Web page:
The number of company insolvencies in England and Wales have hit their highest level in almost 15 years, according to the latest figures from The Insolvency Service.
The report analysed the five worst hit industries for insolvencies, putting construction at the top of the list, followed by wholesale and retail.
The figures for the three months to the end of September showed that there were 6,208 insolvencies, with numbers up by 10% from the same period last year.
Statistics for the period from July to September recorded 4,964 creditors’ voluntary liquidations (CVLs), 735 compulsory liquidations, 466 administrations, 41 company voluntary arrangements (CVAs) and one receivership administration.
The number of compulsory liquidations in Q3 of 2023 was 14% higher than in the previous quarter and 46%n higher than in the same quarter of 2022.
Commenting on the statistics, Andrew Goodacre, chief executive of the British Independent Retailers Association (Bira), said: “This news is very worrying. Our members are telling us all the time how difficult it is on the high street. Comments that are coming through to us and I’m hearing all the time from our indie retailers are that its ‘tougher than Covid’ and that they are feeling ‘worn out’. Indie retailers are resilient and will keep going but they need some support, something to help them through this difficult period.”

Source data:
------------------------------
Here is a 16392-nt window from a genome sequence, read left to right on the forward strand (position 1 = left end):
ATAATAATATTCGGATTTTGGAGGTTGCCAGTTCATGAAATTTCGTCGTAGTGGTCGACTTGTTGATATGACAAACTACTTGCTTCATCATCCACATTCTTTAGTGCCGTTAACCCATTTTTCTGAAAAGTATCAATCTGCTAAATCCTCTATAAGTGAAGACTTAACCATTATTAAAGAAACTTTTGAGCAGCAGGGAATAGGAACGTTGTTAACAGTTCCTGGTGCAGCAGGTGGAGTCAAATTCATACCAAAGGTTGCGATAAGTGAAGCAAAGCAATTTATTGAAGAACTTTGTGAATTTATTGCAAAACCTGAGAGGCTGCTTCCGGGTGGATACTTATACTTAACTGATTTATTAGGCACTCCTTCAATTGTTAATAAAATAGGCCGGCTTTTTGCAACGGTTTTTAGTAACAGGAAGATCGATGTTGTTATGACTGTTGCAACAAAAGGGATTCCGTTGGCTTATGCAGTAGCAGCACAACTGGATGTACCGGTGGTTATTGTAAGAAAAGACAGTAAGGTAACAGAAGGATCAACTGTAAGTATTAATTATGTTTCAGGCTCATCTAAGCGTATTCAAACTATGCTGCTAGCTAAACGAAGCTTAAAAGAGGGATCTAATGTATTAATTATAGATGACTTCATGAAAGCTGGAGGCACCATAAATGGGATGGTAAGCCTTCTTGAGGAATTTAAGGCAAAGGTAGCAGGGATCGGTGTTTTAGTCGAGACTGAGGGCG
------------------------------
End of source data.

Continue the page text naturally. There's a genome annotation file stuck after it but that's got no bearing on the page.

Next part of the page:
He added that Bira would be reaching out to the Government in a bid to secure more support for the retail sector. He said: “We are calling on the Chancellor to use his Autumn Statement to retain the retail discount on business rates at 75%. Any increases in this tax burden will push more businesses into closure and there will be many more empty units on the high streets throughout the UK. We have submitted this proposal to the Treasury, along with other ideas such as increasing the employer’s national insurance allowance and reducing corporation tax to help the smaller retailers.”